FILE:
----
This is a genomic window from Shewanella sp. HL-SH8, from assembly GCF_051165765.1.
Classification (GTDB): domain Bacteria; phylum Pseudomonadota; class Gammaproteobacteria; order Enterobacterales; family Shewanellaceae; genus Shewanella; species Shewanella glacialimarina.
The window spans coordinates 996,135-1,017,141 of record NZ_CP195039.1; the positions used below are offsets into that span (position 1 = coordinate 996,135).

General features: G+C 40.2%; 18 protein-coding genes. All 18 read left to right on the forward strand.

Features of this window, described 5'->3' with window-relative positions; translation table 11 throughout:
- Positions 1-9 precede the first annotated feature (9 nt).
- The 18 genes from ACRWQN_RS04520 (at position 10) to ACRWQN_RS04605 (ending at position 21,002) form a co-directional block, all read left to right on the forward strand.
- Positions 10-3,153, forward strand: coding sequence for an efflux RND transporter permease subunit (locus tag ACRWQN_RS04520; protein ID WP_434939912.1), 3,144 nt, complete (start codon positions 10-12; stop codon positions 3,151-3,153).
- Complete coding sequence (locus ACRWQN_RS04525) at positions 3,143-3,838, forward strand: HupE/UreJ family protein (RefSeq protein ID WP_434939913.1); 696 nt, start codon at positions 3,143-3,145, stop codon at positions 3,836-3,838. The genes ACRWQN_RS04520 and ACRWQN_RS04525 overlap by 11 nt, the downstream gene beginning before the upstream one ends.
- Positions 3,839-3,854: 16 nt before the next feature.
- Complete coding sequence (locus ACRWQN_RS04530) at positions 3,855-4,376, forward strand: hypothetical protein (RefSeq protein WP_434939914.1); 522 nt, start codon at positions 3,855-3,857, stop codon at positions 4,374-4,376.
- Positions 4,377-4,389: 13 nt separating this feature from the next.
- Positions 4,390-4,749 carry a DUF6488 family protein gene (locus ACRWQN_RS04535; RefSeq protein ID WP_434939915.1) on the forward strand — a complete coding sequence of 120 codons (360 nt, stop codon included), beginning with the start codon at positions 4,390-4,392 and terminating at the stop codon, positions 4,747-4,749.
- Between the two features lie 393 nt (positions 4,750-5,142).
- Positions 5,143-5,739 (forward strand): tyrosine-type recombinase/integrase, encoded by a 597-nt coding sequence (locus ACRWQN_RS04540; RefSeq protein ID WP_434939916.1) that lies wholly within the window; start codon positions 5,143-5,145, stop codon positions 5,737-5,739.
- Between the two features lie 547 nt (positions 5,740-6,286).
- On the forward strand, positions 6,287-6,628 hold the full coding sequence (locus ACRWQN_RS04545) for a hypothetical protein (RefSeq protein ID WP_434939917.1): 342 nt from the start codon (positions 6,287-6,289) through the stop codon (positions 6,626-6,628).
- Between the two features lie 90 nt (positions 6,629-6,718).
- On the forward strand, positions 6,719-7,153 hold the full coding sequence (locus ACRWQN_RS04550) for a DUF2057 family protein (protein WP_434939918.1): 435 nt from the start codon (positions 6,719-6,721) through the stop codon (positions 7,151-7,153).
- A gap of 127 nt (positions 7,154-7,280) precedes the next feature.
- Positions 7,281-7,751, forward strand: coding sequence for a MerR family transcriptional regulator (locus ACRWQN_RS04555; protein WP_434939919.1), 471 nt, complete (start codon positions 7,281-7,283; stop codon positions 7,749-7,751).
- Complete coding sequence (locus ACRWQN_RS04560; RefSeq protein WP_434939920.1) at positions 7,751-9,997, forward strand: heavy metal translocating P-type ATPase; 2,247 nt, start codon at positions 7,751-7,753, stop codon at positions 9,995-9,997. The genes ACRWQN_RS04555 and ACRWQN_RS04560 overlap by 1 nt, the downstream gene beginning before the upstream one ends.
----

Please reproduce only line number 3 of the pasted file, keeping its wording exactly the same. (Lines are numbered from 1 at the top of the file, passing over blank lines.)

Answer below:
The window spans coordinates 996,135-1,017,141 of record NZ_CP195039.1; the positions used below are offsets into that span (position 1 = coordinate 996,135).